Get the Recipe
Turning a classic mushroom risotto into a mushroom and asparagus risotto is as easy as it sounds: just add asparagus. The only key is knowing precisely when to add that asparagus for the best flavor and texture (hint: right at the end).
We use a pressure cooker to cook our mushroom risotto, but it can just as easily be adapted for the stovetop using our almost-no-stir technique. I start by rehydrating dried mushrooms (in this case I used some dried morels that my cousin foraged in Montana) in stock. This serves the dual purpose of tenderizing the mushrooms before incorporating them into the risotto, and also infusing the stock with mushroom flavor.
Next I sauté fresh mushrooms in a large pan with butter, olive oil, onions, and garlic. Here I'm using maitake mushrooms, but you can use any mushrooms you'd like. To give them a boost of umami flavor, I add a dash of soy sauce and miso paste as well.
While the mushrooms are cooking, I rinse the rice in the mushroom-infused stock. Traditionally, risotto is toasted in fat before adding any liquid. This deepens its flavor, but it can also inhibit the thickening power of the rice's starch, resulting in less-than-perfectly-creamy results. To solve this, I like to rinse my rice in stock before toasting it. By doing this, you wash the excess starch off into the cooking liquid, which allows you to more deeply toast the individual rice grains while not affecting the starch's thickening power at all.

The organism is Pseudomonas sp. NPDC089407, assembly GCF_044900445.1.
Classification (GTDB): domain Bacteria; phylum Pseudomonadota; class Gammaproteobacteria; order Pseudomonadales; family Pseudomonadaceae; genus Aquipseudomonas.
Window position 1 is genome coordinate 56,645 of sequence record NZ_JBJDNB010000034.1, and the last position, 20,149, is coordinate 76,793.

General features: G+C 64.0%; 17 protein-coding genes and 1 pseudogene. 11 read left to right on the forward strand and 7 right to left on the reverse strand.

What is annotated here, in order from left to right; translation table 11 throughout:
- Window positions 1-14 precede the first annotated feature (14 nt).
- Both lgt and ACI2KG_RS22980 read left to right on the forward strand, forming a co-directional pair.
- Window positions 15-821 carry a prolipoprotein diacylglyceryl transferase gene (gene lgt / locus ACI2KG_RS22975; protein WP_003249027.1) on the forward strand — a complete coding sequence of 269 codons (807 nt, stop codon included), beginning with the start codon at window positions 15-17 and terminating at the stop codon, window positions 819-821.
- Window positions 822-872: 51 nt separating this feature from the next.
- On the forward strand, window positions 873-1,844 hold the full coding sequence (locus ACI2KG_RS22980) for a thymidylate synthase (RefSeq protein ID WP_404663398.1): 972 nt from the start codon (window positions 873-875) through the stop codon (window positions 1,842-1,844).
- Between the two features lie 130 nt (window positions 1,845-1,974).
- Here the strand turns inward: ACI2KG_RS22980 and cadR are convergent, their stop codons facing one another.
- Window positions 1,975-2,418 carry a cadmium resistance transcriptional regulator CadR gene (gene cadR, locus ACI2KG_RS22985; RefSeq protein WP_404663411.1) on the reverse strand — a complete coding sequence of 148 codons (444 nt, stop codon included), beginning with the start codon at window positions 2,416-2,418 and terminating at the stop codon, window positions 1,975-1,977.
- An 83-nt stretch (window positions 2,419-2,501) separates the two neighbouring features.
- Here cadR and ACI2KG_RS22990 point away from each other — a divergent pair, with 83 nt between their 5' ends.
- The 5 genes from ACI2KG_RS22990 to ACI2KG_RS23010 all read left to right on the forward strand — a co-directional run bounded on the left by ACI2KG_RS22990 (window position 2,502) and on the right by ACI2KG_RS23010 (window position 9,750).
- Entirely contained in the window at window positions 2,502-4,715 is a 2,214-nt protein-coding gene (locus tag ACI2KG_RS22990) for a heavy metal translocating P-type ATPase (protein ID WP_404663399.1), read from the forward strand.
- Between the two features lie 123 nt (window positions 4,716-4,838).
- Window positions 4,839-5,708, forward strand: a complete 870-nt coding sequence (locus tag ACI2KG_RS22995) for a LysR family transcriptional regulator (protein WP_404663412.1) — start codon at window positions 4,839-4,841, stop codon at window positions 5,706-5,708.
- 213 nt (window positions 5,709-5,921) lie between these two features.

Once the rice is toasted, I start adding my liquids: a glass of dry white wine, which I allow to completely reduce, and then the mushroom-infused starchy stock.
Old-fashioned risotto recipes recommend you stir constantly with a wooden spoon. I sincerely believe that this technique was born out of Italian grandmothers wanting to keep little bambini occupied for half an hour. I've found that you can easily get away with adding almost all the liquid at once and only stirring it a couple times during cooking.
When the rice is almost done cooking, it's time to finally add the asparagus so that by the time the rice is tender, the asparagus is still bright green and crisp.
To finish it off, I stir in some grated Parmigiano-Reggiano cheese along with chives and tarragon. I love the way anise-scented tarragon pairs with asparagus.
And remembers: risotto must—and I mean must—be served on hot plates! As risotto cools down, it turns from light and creamy to thick and stodgy, something a room-temperature plate can speed up. Your risotto ought to flow like lava from the first bite to the last. I preheat plates either in the toaster oven or in my regular oven set to around 225°F for the ten minutes that the risotto is cooking.
Seriously, don't let a cold plate ruin your perfect risotto!